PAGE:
Sunak Vows to Guard U.K. Finances in Overture to Tory Faithful
Chancellor of the Exchequer Rishi Sunak said it would be “immoral” to rack up more debt, underscoring his pledge to guard the U.K.’s finances in front of a packed conference crowd in Manchester on Monday.
But as the man tipped as a future party leader presented his plans to navigate the economy’s recovery from the pandemic, it was perhaps no surprise that he opened by acknowledging the presence of his “friend” Prime Minister Boris Johnson in the audience.
He also set out his stall as the type of Conservative many grassroots Tories like: fiscally cautious, prioritizing hard work over welfare payments and unequivocally backing business. As pressure builds over a cost of living crisis driven by surging energy prices and the ending of pandemic support measures, Sunak made clear he doesn’t see the answer in accruing more debt.
“Just borrowing more money and stacking up bills for future generations to pay is not just economically irresponsible, it is immoral,” Sunak said. “We need to fix our public finances, because strong public finances don’t happen by accident. They are a deliberate choice. They are a legacy for future generations.”
Sunak is trying to restore order to the nation’s coffers after a year in which the Treasury spent some 352 billion pounds ($479 billion) to fight Covid-19 and protect businesses and jobs. That pushed Britain’s debt up to almost 100% of economic output and led to a peacetime record budget deficit.
The chancellor also defended the government’s decision to raise taxes to fund improvements to health and social care, both battered by the pandemic.
Yet his choice of language will likely infuriate prominent Tory MPs, who say the move to raise taxes ran against the party’s principles. Jacob Rees-Mogg, the leader of the House of Commons, told an event at the Conservative Party conference in Manchester on Sunday that tax has hit “the limit.”
Another theme among political watchers in Manchester is the jostling for position in Johnson’s newly reshuffled cabinet. Sunak himself has long been regarded as the front-runner to replace Johnson -- whenever the time comes.
In that context, one of Sunak’s lines raised eyebrows: “Anyone who tells you that you can borrow more today and tomorrow will simply sort itself out just doesn’t care about the future.”
That was seen as a reference to Foreign Secretary Liz Truss, who, the Independent newspaper reported last month, had suggested in a cabinet meeting that the money to fund social care reforms could be found from borrowing. Fresh from her promotion from the trade department, Truss is now regarded as a Sunak rival.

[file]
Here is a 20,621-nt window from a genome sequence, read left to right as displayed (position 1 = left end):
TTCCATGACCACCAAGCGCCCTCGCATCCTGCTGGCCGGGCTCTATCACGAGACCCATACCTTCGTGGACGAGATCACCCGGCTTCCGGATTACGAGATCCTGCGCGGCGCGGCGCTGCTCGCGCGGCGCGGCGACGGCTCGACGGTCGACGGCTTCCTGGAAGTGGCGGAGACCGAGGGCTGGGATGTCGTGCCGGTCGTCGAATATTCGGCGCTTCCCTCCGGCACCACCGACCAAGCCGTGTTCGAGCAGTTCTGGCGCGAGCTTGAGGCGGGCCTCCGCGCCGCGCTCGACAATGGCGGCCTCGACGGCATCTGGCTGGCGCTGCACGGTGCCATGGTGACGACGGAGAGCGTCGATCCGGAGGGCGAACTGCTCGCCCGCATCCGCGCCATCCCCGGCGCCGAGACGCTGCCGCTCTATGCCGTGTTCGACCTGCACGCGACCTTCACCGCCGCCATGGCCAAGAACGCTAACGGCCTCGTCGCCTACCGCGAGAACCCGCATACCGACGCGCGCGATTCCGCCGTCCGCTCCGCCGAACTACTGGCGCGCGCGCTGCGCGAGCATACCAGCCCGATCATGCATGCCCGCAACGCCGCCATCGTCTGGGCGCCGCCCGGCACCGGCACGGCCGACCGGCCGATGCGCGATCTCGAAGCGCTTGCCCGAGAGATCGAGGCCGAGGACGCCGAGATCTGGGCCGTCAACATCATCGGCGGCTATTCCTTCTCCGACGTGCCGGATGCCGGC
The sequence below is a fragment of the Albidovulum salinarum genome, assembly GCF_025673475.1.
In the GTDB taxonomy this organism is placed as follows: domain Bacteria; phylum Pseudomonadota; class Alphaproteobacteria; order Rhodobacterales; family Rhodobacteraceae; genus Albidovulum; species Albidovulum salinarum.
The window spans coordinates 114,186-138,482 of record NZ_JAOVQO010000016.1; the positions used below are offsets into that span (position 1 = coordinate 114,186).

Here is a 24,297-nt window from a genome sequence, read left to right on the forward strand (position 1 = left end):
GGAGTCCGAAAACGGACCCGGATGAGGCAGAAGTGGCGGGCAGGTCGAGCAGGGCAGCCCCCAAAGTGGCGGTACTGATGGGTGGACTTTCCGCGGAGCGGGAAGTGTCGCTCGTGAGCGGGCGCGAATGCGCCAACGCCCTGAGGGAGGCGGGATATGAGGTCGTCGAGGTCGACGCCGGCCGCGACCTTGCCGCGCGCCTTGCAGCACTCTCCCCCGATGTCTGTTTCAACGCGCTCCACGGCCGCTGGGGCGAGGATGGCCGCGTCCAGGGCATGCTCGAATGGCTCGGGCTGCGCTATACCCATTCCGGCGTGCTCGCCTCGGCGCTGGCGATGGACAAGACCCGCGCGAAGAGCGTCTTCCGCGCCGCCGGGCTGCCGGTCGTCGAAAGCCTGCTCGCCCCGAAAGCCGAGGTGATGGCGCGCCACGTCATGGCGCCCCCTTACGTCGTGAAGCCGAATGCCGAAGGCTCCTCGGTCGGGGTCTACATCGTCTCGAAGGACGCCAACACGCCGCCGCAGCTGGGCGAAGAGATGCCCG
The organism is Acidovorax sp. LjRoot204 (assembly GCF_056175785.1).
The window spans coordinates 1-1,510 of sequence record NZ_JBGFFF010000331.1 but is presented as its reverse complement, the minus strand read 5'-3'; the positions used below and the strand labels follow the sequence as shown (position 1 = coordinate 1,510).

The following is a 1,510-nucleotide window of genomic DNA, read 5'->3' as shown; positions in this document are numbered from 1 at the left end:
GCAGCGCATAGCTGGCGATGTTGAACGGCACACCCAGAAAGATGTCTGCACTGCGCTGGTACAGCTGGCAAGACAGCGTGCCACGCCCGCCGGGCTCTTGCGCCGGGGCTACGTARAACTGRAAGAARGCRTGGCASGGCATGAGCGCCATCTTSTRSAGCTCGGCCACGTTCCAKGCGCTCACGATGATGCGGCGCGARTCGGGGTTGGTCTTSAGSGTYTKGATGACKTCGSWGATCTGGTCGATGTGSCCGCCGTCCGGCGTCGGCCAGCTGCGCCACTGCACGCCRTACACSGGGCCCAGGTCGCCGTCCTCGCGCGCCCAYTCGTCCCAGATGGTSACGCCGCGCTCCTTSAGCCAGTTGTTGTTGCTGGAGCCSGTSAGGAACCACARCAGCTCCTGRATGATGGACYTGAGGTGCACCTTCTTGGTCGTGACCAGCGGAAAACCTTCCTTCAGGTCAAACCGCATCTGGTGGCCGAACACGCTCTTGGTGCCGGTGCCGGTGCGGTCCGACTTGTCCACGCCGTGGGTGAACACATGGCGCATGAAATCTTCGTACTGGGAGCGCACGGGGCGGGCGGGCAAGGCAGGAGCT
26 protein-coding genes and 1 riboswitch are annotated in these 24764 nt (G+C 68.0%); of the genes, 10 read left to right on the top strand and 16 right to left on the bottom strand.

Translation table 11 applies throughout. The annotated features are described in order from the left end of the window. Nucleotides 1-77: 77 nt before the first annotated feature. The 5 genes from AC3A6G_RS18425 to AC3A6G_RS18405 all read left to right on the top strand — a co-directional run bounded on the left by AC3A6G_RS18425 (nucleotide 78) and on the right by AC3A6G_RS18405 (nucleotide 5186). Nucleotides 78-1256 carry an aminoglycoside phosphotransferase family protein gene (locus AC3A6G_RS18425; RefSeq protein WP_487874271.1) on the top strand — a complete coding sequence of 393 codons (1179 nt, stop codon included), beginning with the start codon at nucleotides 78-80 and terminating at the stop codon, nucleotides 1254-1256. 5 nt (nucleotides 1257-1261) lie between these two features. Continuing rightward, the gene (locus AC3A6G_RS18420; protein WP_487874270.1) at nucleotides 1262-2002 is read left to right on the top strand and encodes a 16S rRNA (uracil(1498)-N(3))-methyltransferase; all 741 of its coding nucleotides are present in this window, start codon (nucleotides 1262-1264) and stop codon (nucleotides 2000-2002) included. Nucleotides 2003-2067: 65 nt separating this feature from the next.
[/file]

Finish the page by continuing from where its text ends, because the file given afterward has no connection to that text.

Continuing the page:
“Yes, I want tax cuts, but in order to do that, our public finances must be put back on a sustainable footing,” Sunak said.
Earlier, Sunak told Sky News he can’t rule out further council tax increases to pay for social care, after the central government announced plans last month for a new 1.25% levy to fund health and social care.
U.K.’s Sunak Says He Can’t Rule Out Further Tax Increases
The Local Government Association has said council taxes might have to rise because of higher costs for looking after the elderly, disabled and long-term sick. Asked whether he could guarantee there won’t be increases after warnings of a potential jump of 9%, Sunak told Sky News “I wouldn’t, I wouldn’t, I can’t, I can’t.”
With the U.K. tax burden at historically-high levels, the prospect of further increases threatens to eat into the disposable income of Britons at a time when energy and food costs are already mounting and consumer spending is needed to keep the U.K.’s recovery on track.
While the chancellor focused his speech on the importance of job creation, he also flicked at the rising cost of living and a supply-chain crisis that has left supermarket shelves empty and gas stations without fuel.
Inflation is predicted to hit double the Bank of England’s 4-percent target in coming months, and just last week, a cap on household energy bills jumped 12%. The flagship furlough program that protected millions of jobs has also now ended while the Treasury is scrapping a 20 pound-a-week uplift in Universal credit social security payments for low-earners and the unemployed.
In another nod to grassroots Conservatives, Sunak said the solution is not to encourage people to “lean ever more on the state,” but rather to focus on “better skills and higher wages.” He also referenced former Chancellor George Osborne, the architect of the U.K.’s most recent package of government spending cuts.
Sunak, who described himself as a “pragmatist” who believes in fiscal responsibility, also left one thing out of his speech that’s a Johnson priority: tackling climate change. That, again, will likely do him no harm with the party faithful.
©2021 Bloomberg L.P.